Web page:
McCain feels Johnson was wronged by a 1913 conviction of violating the Mann Act by having a consensual relationship with a white woman -- a conviction widely seen as racially motivated.
"I've been a very big fight fan, I was a mediocre boxer myself," McCain, R-Ariz., said in a telephone interview. "I had admired Jack Johnson's prowess in the ring. And the more I found out about him, the more I thought a grave injustice was done."
On Wednesday, McCain will join Rep. Peter King, R-N.Y., filmmaker Ken Burns and Johnson's great niece, Linda Haywood, at a Capitol Hill news conference to unveil a resolution urging a presidential pardon for Johnson. Similar legislation offered in 2004 and last year failed to pass both chambers of Congress.
King, a recreational boxer, said a pardon would "remove a cloud that's been over the American sporting scene ever since [Johnson] was convicted on these trumped-up charges."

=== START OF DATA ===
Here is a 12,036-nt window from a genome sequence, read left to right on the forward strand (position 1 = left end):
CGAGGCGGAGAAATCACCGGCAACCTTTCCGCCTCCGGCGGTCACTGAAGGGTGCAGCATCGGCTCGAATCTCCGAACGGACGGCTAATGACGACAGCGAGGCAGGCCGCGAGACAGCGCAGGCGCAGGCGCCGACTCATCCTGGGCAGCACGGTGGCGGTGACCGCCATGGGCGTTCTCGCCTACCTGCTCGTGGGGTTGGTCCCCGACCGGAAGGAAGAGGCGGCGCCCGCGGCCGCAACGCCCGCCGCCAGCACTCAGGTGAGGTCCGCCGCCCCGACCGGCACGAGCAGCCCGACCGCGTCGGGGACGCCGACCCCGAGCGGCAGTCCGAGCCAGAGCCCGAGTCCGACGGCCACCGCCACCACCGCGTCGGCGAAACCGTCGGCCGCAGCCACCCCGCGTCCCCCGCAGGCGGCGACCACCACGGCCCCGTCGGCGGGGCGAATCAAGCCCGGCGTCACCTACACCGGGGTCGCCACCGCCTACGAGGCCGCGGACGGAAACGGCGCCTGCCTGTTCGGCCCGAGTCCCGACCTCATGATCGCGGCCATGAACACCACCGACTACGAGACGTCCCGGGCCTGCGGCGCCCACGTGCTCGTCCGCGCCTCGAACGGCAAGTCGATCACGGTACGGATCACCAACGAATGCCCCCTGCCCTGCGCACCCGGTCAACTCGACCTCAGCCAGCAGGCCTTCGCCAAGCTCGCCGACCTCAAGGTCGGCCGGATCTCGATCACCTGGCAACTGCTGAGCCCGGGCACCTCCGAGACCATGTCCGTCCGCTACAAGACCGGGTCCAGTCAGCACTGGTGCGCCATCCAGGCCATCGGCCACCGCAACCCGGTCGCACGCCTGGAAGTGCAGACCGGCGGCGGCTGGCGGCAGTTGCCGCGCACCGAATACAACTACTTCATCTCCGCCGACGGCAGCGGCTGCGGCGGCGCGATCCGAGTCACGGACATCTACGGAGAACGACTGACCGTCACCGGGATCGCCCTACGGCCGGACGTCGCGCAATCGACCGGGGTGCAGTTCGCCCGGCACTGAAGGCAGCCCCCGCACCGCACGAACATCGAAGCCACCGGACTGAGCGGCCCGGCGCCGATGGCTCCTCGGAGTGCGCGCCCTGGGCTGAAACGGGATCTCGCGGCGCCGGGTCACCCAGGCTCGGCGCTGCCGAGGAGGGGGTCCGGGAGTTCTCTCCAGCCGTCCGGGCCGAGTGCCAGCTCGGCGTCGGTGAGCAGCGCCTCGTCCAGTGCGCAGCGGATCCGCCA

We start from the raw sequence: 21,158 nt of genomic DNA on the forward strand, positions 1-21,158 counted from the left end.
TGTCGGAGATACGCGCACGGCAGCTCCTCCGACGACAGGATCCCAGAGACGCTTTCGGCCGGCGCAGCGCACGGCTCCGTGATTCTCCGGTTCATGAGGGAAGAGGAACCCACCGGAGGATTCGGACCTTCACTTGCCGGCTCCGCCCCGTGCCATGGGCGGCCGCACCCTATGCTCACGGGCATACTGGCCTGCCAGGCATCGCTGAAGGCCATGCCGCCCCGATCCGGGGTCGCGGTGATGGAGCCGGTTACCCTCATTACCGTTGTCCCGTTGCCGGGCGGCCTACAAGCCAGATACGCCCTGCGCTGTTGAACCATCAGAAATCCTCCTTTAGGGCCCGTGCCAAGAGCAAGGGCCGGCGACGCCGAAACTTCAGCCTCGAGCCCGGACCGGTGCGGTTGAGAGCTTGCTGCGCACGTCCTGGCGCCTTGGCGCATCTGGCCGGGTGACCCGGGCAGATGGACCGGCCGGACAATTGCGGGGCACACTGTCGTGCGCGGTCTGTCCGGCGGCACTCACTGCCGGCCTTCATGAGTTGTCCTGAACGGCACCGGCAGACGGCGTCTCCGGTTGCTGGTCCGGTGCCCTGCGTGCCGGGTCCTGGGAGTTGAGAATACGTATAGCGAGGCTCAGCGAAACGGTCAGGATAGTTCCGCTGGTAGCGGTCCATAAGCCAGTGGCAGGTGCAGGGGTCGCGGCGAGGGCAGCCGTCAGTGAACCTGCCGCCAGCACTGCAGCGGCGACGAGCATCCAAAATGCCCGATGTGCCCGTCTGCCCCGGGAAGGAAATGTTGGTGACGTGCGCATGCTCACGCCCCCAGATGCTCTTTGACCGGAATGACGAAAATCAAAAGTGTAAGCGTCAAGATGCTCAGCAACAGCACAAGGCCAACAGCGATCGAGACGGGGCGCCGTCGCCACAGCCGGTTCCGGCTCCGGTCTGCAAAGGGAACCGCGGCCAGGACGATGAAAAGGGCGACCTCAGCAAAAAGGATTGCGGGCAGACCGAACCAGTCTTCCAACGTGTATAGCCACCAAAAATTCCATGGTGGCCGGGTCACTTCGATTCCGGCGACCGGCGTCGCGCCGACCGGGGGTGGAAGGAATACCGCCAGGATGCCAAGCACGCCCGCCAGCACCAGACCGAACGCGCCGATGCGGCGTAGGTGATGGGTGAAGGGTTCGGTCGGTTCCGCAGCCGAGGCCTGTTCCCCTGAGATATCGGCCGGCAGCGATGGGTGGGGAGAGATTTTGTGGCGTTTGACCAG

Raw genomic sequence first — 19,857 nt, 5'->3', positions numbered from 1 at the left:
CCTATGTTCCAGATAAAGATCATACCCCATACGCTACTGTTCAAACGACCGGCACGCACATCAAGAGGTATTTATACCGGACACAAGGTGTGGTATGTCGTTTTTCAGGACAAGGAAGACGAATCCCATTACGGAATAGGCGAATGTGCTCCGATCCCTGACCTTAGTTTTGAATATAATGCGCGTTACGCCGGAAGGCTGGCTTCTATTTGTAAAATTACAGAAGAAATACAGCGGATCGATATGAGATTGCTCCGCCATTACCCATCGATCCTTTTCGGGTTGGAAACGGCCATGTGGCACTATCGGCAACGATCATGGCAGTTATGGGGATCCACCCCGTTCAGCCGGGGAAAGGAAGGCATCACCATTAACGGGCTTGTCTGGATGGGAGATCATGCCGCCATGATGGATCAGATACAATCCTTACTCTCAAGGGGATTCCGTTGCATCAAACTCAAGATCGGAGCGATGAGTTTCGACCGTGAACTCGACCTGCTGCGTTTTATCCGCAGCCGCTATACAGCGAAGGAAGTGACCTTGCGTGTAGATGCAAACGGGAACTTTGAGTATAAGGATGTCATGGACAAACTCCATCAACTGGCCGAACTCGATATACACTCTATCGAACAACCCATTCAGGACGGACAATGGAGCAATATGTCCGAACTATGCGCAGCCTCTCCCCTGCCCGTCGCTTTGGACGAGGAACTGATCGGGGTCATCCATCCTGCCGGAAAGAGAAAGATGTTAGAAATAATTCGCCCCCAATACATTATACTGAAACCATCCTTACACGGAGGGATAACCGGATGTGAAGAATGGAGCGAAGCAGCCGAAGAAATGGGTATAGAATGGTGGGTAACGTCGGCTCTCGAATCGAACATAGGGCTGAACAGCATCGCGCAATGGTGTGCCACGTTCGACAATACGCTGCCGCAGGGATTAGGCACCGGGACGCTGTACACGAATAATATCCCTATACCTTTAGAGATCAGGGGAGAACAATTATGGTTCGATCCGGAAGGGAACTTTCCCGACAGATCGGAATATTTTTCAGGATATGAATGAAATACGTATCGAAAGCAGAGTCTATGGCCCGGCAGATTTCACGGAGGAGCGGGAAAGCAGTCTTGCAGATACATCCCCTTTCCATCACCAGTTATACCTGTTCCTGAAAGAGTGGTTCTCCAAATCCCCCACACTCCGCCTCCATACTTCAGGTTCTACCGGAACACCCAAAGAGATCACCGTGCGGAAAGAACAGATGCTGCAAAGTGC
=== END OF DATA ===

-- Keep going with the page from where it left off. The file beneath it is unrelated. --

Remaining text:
"I think the moment is now," King said.
In 1913, Johnson was convicted of violating the Mann Act, which outlawed transporting women across state lines for immoral purposes. The law has since been heavily amended, but has not been repealed.
Authorities first targeted Johnson's relationship with a white woman who later became his wife, then found another white woman to testify against him. Johnson fled the country after his conviction, but agreed years later to return and serve a 10-month jail sentence. He tried to renew his boxing career after leaving prison, but failed to regain his title. He died in a car crash in 1946 at age 68.
"When we couldn't beat him in the ring, the white power establishment decided to beat him in the courts," Burns told the AP in a telephone interview. Burns' 2005 documentary, "Unforgivable Blackness: The Rise and Fall of Jack Johnson," examined Johnson's case and the sentencing judge's admitted desire to "send a message" to black men about relationships with white women."
I'm confused and frightened by John McCain's attempt to get me to hate him with slightly less intensity. This pardon seems like a just and right thing to do; however, due to McCain's involvement in it I will need some time to examine the facts and process before I am able to come to terms with this.
OH WAIT, it is April Fool's Day...just sayin.